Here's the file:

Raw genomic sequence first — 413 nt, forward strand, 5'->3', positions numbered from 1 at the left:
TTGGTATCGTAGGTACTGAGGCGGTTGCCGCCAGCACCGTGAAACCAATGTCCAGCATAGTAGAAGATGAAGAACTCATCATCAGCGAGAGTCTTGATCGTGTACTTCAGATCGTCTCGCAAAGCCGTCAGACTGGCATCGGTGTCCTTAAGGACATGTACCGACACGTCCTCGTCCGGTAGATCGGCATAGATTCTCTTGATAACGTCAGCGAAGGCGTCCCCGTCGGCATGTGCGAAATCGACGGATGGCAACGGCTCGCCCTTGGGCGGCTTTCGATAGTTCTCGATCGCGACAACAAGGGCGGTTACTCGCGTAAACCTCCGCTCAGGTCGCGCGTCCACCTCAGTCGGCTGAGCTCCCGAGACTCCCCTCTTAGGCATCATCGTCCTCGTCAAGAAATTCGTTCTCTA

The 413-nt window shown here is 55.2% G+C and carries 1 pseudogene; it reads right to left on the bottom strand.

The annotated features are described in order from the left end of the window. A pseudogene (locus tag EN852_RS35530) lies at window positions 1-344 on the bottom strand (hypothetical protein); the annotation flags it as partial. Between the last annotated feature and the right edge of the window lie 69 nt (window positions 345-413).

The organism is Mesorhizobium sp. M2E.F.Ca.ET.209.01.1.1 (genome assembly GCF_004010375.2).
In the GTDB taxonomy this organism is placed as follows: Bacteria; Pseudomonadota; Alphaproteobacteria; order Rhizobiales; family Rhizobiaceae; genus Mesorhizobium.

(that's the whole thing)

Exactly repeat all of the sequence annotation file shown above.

Raw genomic sequence first — 413 nt, forward strand, 5'->3', positions numbered from 1 at the left:
TTGGTATCGTAGGTACTGAGGCGGTTGCCGCCAGCACCGTGAAACCAATGTCCAGCATAGTAGAAGATGAAGAACTCATCATCAGCGAGAGTCTTGATCGTGTACTTCAGATCGTCTCGCAAAGCCGTCAGACTGGCATCGGTGTCCTTAAGGACATGTACCGACACGTCCTCGTCCGGTAGATCGGCATAGATTCTCTTGATAACGTCAGCGAAGGCGTCCCCGTCGGCATGTGCGAAATCGACGGATGGCAACGGCTCGCCCTTGGGCGGCTTTCGATAGTTCTCGATCGCGACAACAAGGGCGGTTACTCGCGTAAACCTCCGCTCAGGTCGCGCGTCCACCTCAGTCGGCTGAGCTCCCGAGACTCCCCTCTTAGGCATCATCGTCCTCGTCAAGAAATTCGTTCTCTA

The 413-nt window shown here is 55.2% G+C and carries 1 pseudogene; it reads right to left on the bottom strand.

The annotated features are described in order from the left end of the window. A pseudogene (locus tag EN852_RS35530) lies at window positions 1-344 on the bottom strand (hypothetical protein); the annotation flags it as partial. Between the last annotated feature and the right edge of the window lie 69 nt (window positions 345-413).

The organism is Mesorhizobium sp. M2E.F.Ca.ET.209.01.1.1 (genome assembly GCF_004010375.2).
In the GTDB taxonomy this organism is placed as follows: Bacteria; Pseudomonadota; Alphaproteobacteria; order Rhizobiales; family Rhizobiaceae; genus Mesorhizobium.